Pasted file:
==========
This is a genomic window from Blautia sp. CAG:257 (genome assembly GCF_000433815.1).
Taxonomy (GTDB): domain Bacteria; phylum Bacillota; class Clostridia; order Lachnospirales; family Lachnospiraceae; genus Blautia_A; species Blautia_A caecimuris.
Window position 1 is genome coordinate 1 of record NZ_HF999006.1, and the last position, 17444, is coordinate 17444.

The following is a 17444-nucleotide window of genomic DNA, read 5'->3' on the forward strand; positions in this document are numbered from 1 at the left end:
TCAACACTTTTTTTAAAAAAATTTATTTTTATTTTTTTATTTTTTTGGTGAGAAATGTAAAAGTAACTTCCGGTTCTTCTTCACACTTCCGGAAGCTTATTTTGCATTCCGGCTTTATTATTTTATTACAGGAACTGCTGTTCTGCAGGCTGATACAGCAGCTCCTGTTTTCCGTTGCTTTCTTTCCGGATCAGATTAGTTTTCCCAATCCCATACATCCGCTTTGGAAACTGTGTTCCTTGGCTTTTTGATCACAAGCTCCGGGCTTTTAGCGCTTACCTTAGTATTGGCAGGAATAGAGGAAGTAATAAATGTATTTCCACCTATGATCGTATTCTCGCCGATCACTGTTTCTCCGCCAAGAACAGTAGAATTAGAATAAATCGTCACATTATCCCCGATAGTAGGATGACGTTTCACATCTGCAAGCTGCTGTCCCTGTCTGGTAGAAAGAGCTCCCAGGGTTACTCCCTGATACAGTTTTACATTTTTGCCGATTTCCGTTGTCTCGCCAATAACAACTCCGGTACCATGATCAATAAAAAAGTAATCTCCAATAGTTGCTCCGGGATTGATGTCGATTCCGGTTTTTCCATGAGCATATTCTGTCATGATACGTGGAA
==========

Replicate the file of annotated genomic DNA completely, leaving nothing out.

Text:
This is a genomic window from Blautia sp. CAG:257 (genome assembly GCF_000433815.1).
Taxonomy (GTDB): domain Bacteria; phylum Bacillota; class Clostridia; order Lachnospirales; family Lachnospiraceae; genus Blautia_A; species Blautia_A caecimuris.
Window position 1 is genome coordinate 1 of record NZ_HF999006.1, and the last position, 17444, is coordinate 17444.

The following is a 17444-nucleotide window of genomic DNA, read 5'->3' on the forward strand; positions in this document are numbered from 1 at the left end:
TCAACACTTTTTTTAAAAAAATTTATTTTTATTTTTTTATTTTTTTGGTGAGAAATGTAAAAGTAACTTCCGGTTCTTCTTCACACTTCCGGAAGCTTATTTTGCATTCCGGCTTTATTATTTTATTACAGGAACTGCTGTTCTGCAGGCTGATACAGCAGCTCCTGTTTTCCGTTGCTTTCTTTCCGGATCAGATTAGTTTTCCCAATCCCATACATCCGCTTTGGAAACTGTGTTCCTTGGCTTTTTGATCACAAGCTCCGGGCTTTTAGCGCTTACCTTAGTATTGGCAGGAATAGAGGAAGTAATAAATGTATTTCCACCTATGATCGTATTCTCGCCGATCACTGTTTCTCCGCCAAGAACAGTAGAATTAGAATAAATCGTCACATTATCCCCGATAGTAGGATGACGTTTCACATCTGCAAGCTGCTGTCCCTGTCTGGTAGAAAGAGCTCCCAGGGTTACTCCCTGATACAGTTTTACATTTTTGCCGATTTCCGTTGTCTCGCCAATAACAACTCCGGTACCATGATCAATAAAAAAGTAATCTCCAATAGTTGCTCCGGGATTGATGTCGATTCCGGTTTTTCCATGAGCATATTCTGTCATGATACGTGGAA